Public offerings in the West have been decimated by the crisis as money is scarce and investors remain nervous of the possibilities of a second round to the crisis.
But the so-called “global” crisis is a misnomer in that the only countries facing a real crisis are almost exclusively in the developed countries of the northern hemisphere; the rest of the world experienced a nasty external shock, but even Russia, which suffered worst than its peers, is now bouncing back, while the growth in China and India barely missed a stride.
So far this year the world’s largest IPOs have come from Asian and developing countries. The top 10 offerings of the year include firms from China, Russia, Poland and India, none from the US and only one from western Europe, in Spain.
AgBank was the biggest to date but Russia’s aluminium giant United Company RusAl also pulled off a record-breaking $3.2bn IPO in February. Capital is moving eastwards rather than float in London or New York. RusAl chose to list its shares on the Hong Kong exchange.
The IPOs are only the tip of the iceberg. Analysts in Eastern capitals predict that capital will start flowing down from the large Western markets to the East in the second half of this year.
Emerging market funds easily outperformed the developed world in the last decade with most putting in triple-digit returns, while the established markets lost an average of 20pc, according to fund managers in Moscow. Despite the strong growth and far superior macroeconomic fundamentals, stocks in emerging markets suffer disproportionately from the instability that has wracked most bourses over the last six months; when sentiment turns sour, portfolio investors tend to sell their emerging market shares first.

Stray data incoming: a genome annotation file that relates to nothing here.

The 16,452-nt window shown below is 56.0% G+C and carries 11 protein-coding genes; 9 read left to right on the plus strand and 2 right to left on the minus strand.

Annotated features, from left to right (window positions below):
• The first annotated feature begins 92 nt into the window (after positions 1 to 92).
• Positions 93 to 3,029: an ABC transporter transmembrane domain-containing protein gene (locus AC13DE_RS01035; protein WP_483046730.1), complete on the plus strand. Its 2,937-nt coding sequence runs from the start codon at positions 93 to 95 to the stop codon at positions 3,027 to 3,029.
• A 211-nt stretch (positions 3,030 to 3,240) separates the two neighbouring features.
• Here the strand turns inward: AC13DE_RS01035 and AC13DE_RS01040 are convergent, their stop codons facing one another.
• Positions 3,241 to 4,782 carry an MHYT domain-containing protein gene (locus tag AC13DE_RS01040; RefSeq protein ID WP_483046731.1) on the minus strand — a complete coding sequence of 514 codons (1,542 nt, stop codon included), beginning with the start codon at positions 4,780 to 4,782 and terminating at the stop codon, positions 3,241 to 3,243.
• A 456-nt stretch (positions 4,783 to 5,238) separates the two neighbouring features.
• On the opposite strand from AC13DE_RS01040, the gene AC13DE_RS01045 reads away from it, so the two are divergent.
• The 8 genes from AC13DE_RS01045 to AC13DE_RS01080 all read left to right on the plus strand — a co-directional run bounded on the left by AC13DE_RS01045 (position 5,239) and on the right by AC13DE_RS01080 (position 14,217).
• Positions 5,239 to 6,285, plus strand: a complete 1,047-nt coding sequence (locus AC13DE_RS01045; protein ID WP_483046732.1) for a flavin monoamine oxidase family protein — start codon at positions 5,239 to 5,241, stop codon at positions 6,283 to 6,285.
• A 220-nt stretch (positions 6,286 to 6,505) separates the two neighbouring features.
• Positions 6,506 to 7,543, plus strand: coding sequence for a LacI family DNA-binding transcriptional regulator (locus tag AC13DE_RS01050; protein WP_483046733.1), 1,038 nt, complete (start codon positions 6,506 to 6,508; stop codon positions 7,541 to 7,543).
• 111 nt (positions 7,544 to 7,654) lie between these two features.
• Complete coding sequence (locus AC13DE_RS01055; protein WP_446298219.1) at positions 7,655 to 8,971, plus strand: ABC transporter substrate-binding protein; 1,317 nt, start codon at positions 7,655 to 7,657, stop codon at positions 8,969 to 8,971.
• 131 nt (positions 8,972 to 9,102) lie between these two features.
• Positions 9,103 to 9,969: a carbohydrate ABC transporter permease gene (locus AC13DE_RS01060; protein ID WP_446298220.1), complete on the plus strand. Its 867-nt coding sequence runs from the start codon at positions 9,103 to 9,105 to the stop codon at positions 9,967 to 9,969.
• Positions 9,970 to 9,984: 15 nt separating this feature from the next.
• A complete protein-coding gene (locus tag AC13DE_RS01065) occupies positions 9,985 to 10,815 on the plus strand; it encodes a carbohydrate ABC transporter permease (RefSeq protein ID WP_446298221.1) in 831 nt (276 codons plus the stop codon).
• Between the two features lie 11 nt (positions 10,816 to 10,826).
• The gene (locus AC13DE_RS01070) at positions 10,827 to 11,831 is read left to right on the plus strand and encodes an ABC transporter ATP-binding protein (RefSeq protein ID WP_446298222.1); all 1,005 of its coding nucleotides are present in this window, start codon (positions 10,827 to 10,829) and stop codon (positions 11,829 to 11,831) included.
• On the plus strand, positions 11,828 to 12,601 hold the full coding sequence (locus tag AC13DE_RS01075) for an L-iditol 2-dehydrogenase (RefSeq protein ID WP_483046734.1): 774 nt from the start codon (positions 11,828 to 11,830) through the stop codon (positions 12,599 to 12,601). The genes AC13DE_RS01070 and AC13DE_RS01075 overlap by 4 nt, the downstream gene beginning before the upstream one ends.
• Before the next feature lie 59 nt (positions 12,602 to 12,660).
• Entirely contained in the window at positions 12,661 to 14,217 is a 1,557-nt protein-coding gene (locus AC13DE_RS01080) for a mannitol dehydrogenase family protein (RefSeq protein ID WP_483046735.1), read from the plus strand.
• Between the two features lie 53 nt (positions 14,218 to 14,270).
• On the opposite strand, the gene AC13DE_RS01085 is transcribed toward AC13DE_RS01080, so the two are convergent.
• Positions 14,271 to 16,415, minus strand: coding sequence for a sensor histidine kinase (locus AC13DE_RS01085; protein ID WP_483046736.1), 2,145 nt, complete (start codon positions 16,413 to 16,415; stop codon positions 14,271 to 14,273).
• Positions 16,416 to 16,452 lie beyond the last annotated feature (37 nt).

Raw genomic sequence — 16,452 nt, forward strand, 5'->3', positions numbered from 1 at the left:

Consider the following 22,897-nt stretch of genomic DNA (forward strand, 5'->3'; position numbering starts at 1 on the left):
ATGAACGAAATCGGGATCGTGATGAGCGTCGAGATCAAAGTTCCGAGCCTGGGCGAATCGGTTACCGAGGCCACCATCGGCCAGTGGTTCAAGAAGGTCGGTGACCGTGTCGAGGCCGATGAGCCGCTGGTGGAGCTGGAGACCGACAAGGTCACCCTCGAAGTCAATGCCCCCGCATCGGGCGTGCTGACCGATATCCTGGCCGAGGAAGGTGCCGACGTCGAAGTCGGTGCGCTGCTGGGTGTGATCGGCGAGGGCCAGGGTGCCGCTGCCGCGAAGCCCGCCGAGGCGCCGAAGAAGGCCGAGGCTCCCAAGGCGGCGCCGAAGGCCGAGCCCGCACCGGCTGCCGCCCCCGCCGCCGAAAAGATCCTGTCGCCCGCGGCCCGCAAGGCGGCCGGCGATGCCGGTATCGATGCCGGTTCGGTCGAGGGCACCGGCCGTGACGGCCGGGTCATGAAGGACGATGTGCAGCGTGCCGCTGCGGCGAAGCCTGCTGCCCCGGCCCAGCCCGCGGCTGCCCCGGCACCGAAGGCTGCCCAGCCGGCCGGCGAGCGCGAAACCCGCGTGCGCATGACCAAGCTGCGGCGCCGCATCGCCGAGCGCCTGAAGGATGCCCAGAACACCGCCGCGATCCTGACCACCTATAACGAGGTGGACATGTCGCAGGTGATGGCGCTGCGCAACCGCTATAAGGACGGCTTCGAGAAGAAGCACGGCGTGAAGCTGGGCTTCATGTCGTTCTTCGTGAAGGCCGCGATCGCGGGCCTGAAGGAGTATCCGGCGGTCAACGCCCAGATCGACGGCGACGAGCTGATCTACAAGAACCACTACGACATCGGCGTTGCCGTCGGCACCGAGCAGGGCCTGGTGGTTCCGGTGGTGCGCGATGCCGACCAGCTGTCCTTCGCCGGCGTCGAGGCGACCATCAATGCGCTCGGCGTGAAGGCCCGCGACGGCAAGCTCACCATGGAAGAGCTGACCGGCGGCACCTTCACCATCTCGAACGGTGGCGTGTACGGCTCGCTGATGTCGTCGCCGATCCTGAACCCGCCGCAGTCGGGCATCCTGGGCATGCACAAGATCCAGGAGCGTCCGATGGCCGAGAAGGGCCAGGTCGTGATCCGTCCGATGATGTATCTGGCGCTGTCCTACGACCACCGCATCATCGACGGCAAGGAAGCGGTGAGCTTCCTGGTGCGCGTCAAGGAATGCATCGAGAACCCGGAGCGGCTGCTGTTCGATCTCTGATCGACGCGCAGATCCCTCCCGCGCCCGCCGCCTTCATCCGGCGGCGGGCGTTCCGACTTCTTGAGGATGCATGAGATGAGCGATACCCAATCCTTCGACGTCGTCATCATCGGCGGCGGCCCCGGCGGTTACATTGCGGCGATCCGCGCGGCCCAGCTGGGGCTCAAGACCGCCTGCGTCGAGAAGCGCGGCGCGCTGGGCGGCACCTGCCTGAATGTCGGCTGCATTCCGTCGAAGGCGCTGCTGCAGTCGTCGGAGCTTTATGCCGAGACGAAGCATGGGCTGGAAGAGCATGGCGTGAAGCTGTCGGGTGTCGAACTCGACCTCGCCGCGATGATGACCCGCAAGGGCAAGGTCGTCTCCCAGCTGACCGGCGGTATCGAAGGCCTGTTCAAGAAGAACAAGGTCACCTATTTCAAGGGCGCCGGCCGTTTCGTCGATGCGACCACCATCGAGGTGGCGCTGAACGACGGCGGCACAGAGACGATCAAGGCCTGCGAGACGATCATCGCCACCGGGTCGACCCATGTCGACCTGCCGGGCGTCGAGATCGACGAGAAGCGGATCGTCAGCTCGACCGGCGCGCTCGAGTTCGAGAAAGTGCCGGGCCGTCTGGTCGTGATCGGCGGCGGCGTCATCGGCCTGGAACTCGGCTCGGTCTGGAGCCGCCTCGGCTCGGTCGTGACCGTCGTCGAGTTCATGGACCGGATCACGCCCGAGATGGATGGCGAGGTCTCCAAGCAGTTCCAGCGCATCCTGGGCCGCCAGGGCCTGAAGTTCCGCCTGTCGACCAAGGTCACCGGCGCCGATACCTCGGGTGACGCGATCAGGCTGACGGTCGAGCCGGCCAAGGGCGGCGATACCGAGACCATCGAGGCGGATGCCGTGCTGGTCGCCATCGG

The MSCI Bric index has lost 9pc this year, weighed down by the 26pc decline in Chinese stocks on fears of overheating and tighter monetary conditions.
However, the funds investing into these countries have significantly outperformed the indices with Russian funds returning the most. Russia-focused funds broke a four-week streak of inflows in July but still finished at the top of their peer group for the first half of 2010, data from Emerging Portfolio Fund Research shows. Over the first six months Russia has drawn in the most money among the Bric countries, attracting $2bn in new money against China’s $1.2bn.
“On average, Russian equities are more lowly rated relative to their emerging market peers,” Uralsib brokerage said in a research report. “The low valuation does not, in many instances, reflect the recovery now taking place, and the risk premium is excessive.”
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